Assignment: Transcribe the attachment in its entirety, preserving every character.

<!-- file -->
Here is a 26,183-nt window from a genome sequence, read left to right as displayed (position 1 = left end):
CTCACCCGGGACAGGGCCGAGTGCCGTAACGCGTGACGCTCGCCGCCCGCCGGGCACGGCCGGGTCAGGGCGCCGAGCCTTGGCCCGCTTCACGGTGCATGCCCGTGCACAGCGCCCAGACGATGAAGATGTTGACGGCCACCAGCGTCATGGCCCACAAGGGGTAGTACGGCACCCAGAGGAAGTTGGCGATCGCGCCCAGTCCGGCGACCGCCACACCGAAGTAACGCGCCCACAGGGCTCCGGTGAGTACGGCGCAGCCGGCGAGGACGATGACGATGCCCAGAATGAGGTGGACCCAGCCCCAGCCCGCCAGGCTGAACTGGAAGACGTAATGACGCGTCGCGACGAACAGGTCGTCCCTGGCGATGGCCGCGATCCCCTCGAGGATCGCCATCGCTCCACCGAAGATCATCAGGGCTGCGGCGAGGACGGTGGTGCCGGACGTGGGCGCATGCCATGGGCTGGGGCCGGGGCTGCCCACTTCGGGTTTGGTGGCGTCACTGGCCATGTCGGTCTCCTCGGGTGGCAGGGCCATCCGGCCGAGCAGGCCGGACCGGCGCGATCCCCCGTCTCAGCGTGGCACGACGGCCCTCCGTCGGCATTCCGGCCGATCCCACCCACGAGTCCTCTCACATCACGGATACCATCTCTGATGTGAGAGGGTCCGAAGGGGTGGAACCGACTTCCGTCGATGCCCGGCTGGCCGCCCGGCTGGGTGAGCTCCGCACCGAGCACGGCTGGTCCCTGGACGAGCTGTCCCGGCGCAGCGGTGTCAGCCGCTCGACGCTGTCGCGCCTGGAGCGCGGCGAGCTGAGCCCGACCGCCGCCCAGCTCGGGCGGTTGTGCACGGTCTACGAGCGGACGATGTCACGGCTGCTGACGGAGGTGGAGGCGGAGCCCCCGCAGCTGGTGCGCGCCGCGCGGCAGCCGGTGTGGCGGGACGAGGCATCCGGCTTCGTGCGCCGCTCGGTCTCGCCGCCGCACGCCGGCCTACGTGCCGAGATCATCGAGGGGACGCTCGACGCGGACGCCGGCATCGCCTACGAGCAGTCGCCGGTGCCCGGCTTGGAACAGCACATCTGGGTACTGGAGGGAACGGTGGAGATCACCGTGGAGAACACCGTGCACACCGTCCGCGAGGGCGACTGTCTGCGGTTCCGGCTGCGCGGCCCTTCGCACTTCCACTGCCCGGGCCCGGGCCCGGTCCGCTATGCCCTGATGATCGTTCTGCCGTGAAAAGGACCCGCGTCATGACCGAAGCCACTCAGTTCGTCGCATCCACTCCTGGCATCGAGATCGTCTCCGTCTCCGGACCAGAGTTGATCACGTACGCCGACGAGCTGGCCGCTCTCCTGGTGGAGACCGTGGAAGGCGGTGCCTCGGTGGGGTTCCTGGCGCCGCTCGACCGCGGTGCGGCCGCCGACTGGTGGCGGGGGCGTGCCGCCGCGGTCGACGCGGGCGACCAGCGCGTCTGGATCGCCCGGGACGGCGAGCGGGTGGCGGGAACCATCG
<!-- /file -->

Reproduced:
Here is a 26,183-nt window from a genome sequence, read left to right as displayed (position 1 = left end):
CTCACCCGGGACAGGGCCGAGTGCCGTAACGCGTGACGCTCGCCGCCCGCCGGGCACGGCCGGGTCAGGGCGCCGAGCCTTGGCCCGCTTCACGGTGCATGCCCGTGCACAGCGCCCAGACGATGAAGATGTTGACGGCCACCAGCGTCATGGCCCACAAGGGGTAGTACGGCACCCAGAGGAAGTTGGCGATCGCGCCCAGTCCGGCGACCGCCACACCGAAGTAACGCGCCCACAGGGCTCCGGTGAGTACGGCGCAGCCGGCGAGGACGATGACGATGCCCAGAATGAGGTGGACCCAGCCCCAGCCCGCCAGGCTGAACTGGAAGACGTAATGACGCGTCGCGACGAACAGGTCGTCCCTGGCGATGGCCGCGATCCCCTCGAGGATCGCCATCGCTCCACCGAAGATCATCAGGGCTGCGGCGAGGACGGTGGTGCCGGACGTGGGCGCATGCCATGGGCTGGGGCCGGGGCTGCCCACTTCGGGTTTGGTGGCGTCACTGGCCATGTCGGTCTCCTCGGGTGGCAGGGCCATCCGGCCGAGCAGGCCGGACCGGCGCGATCCCCCGTCTCAGCGTGGCACGACGGCCCTCCGTCGGCATTCCGGCCGATCCCACCCACGAGTCCTCTCACATCACGGATACCATCTCTGATGTGAGAGGGTCCGAAGGGGTGGAACCGACTTCCGTCGATGCCCGGCTGGCCGCCCGGCTGGGTGAGCTCCGCACCGAGCACGGCTGGTCCCTGGACGAGCTGTCCCGGCGCAGCGGTGTCAGCCGCTCGACGCTGTCGCGCCTGGAGCGCGGCGAGCTGAGCCCGACCGCCGCCCAGCTCGGGCGGTTGTGCACGGTCTACGAGCGGACGATGTCACGGCTGCTGACGGAGGTGGAGGCGGAGCCCCCGCAGCTGGTGCGCGCCGCGCGGCAGCCGGTGTGGCGGGACGAGGCATCCGGCTTCGTGCGCCGCTCGGTCTCGCCGCCGCACGCCGGCCTACGTGCCGAGATCATCGAGGGGACGCTCGACGCGGACGCCGGCATCGCCTACGAGCAGTCGCCGGTGCCCGGCTTGGAACAGCACATCTGGGTACTGGAGGGAACGGTGGAGATCACCGTGGAGAACACCGTGCACACCGTCCGCGAGGGCGACTGTCTGCGGTTCCGGCTGCGCGGCCCTTCGCACTTCCACTGCCCGGGCCCGGGCCCGGTCCGCTATGCCCTGATGATCGTTCTGCCGTGAAAAGGACCCGCGTCATGACCGAAGCCACTCAGTTCGTCGCATCCACTCCTGGCATCGAGATCGTCTCCGTCTCCGGACCAGAGTTGATCACGTACGCCGACGAGCTGGCCGCTCTCCTGGTGGAGACCGTGGAAGGCGGTGCCTCGGTGGGGTTCCTGGCGCCGCTCGACCGCGGTGCGGCCGCCGACTGGTGGCGGGGGCGTGCCGCCGCGGTCGACGCGGGCGACCAGCGCGTCTGGATCGCCCGGGACGGCGAGCGGGTGGCGGGAACCATCG